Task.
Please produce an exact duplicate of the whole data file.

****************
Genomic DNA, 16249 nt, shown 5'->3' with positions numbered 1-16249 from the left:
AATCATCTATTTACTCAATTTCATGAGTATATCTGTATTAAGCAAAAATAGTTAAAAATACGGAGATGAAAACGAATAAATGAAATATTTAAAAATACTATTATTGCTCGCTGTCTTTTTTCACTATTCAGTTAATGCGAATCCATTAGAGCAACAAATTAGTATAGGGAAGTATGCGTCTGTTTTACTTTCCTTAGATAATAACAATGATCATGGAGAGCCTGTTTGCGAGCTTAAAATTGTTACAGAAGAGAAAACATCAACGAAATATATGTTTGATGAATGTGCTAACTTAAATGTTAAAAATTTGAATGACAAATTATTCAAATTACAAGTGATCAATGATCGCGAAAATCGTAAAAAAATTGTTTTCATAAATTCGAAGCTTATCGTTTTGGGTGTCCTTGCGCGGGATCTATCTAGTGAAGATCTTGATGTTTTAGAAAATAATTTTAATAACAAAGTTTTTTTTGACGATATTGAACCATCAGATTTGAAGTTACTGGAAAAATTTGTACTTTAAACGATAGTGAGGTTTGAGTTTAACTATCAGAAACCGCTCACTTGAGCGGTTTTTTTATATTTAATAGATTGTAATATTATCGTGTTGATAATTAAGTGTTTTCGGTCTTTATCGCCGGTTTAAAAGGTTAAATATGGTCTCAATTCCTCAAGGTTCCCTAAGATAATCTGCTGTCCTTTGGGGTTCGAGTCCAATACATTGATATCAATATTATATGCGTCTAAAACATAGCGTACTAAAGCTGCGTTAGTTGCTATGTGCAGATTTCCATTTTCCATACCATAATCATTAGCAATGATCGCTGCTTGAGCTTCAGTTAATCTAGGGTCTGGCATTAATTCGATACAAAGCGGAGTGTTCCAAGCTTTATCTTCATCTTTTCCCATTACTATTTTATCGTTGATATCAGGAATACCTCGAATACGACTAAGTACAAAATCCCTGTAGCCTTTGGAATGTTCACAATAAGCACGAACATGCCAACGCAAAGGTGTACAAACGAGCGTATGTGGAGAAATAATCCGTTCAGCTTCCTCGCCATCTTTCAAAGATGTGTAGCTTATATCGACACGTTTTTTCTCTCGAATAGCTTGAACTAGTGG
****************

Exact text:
Genomic DNA, 16249 nt, shown 5'->3' with positions numbered 1-16249 from the left:
AATCATCTATTTACTCAATTTCATGAGTATATCTGTATTAAGCAAAAATAGTTAAAAATACGGAGATGAAAACGAATAAATGAAATATTTAAAAATACTATTATTGCTCGCTGTCTTTTTTCACTATTCAGTTAATGCGAATCCATTAGAGCAACAAATTAGTATAGGGAAGTATGCGTCTGTTTTACTTTCCTTAGATAATAACAATGATCATGGAGAGCCTGTTTGCGAGCTTAAAATTGTTACAGAAGAGAAAACATCAACGAAATATATGTTTGATGAATGTGCTAACTTAAATGTTAAAAATTTGAATGACAAATTATTCAAATTACAAGTGATCAATGATCGCGAAAATCGTAAAAAAATTGTTTTCATAAATTCGAAGCTTATCGTTTTGGGTGTCCTTGCGCGGGATCTATCTAGTGAAGATCTTGATGTTTTAGAAAATAATTTTAATAACAAAGTTTTTTTTGACGATATTGAACCATCAGATTTGAAGTTACTGGAAAAATTTGTACTTTAAACGATAGTGAGGTTTGAGTTTAACTATCAGAAACCGCTCACTTGAGCGGTTTTTTTATATTTAATAGATTGTAATATTATCGTGTTGATAATTAAGTGTTTTCGGTCTTTATCGCCGGTTTAAAAGGTTAAATATGGTCTCAATTCCTCAAGGTTCCCTAAGATAATCTGCTGTCCTTTGGGGTTCGAGTCCAATACATTGATATCAATATTATATGCGTCTAAAACATAGCGTACTAAAGCTGCGTTAGTTGCTATGTGCAGATTTCCATTTTCCATACCATAATCATTAGCAATGATCGCTGCTTGAGCTTCAGTTAATCTAGGGTCTGGCATTAATTCGATACAAAGCGGAGTGTTCCAAGCTTTATCTTCATCTTTTCCCATTACTATTTTATCGTTGATATCAGGAATACCTCGAATACGACTAAGTACAAAATCCCTGTAGCCTTTGGAATGTTCACAATAAGCACGAACATGCCAACGCAAAGGTGTACAAACGAGCGTATGTGGAGAAATAATCCGTTCAGCTTCCTCGCCATCTTTCAAAGATGTGTAGCTTATATCGACACGTTTTTTCTCTCGAATAGCTTGAACTAGTGG